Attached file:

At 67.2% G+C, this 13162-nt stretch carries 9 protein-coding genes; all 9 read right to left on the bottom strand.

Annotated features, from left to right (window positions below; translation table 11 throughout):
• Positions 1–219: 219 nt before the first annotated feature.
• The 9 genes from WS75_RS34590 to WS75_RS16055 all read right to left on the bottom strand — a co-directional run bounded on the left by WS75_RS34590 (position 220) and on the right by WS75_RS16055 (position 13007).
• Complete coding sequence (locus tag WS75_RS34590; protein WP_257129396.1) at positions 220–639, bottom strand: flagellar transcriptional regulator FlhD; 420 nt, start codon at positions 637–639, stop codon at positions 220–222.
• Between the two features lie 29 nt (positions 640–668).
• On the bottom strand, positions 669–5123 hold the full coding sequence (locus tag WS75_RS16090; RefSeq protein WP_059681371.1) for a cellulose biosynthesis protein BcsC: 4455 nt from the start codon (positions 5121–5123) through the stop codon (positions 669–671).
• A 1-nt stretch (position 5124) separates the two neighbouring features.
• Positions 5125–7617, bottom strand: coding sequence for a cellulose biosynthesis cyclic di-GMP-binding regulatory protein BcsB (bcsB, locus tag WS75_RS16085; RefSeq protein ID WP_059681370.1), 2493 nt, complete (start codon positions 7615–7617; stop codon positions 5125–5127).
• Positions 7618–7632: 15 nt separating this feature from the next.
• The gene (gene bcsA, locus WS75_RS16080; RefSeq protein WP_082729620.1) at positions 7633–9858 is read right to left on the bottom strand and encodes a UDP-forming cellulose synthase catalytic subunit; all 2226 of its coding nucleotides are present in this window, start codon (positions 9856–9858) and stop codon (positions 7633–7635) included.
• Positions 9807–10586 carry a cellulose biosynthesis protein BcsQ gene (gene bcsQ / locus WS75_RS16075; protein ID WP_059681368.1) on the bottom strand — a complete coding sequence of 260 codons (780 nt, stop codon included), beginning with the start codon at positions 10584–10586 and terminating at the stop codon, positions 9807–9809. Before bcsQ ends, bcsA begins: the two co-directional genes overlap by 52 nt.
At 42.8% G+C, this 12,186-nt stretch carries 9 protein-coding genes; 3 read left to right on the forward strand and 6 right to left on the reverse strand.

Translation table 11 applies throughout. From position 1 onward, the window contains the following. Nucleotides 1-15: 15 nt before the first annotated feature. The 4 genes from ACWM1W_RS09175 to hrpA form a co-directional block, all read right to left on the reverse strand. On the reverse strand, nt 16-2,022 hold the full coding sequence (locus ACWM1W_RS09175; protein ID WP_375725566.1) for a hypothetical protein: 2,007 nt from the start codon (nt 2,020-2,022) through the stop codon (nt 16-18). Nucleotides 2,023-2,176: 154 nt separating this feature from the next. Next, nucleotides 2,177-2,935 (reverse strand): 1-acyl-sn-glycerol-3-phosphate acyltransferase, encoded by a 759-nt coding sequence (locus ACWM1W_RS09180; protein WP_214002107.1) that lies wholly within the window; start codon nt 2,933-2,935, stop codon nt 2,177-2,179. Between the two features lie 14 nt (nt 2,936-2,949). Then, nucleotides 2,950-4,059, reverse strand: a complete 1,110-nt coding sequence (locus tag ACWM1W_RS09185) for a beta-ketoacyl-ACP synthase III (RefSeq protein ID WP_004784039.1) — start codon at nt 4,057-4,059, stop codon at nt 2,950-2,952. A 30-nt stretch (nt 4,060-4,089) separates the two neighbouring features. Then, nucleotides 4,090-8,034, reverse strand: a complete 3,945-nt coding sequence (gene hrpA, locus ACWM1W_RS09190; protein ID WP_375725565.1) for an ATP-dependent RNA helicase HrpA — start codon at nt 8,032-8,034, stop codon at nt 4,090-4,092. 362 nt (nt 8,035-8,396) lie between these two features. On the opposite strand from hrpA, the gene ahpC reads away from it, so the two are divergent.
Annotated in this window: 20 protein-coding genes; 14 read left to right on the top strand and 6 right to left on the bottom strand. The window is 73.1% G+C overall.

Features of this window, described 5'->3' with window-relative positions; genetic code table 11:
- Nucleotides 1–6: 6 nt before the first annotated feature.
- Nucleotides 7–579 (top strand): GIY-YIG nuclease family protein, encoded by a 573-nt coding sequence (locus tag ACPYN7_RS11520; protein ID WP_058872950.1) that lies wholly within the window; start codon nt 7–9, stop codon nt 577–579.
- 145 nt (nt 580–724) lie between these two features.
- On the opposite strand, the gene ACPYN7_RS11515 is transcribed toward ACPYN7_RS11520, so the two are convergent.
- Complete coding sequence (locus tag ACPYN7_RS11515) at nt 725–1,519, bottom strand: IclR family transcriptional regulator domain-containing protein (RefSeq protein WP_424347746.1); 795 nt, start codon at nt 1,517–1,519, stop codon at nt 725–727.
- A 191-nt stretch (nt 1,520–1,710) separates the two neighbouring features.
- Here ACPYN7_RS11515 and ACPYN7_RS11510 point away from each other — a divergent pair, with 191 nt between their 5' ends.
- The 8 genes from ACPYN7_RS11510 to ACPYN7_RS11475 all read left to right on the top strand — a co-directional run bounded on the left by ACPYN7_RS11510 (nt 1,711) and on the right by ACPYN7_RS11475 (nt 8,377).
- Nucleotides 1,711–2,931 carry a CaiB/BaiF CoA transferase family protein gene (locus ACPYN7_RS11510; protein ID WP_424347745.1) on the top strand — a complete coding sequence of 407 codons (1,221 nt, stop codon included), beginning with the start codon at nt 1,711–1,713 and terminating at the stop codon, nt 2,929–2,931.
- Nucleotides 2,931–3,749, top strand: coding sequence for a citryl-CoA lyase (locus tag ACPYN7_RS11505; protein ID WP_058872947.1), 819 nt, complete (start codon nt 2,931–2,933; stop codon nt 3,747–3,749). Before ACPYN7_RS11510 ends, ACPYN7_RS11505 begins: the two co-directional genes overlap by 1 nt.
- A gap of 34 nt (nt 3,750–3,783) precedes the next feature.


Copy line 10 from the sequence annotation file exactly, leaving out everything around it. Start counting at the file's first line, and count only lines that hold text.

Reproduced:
• Positions 7618–7632: 15 nt separating this feature from the next.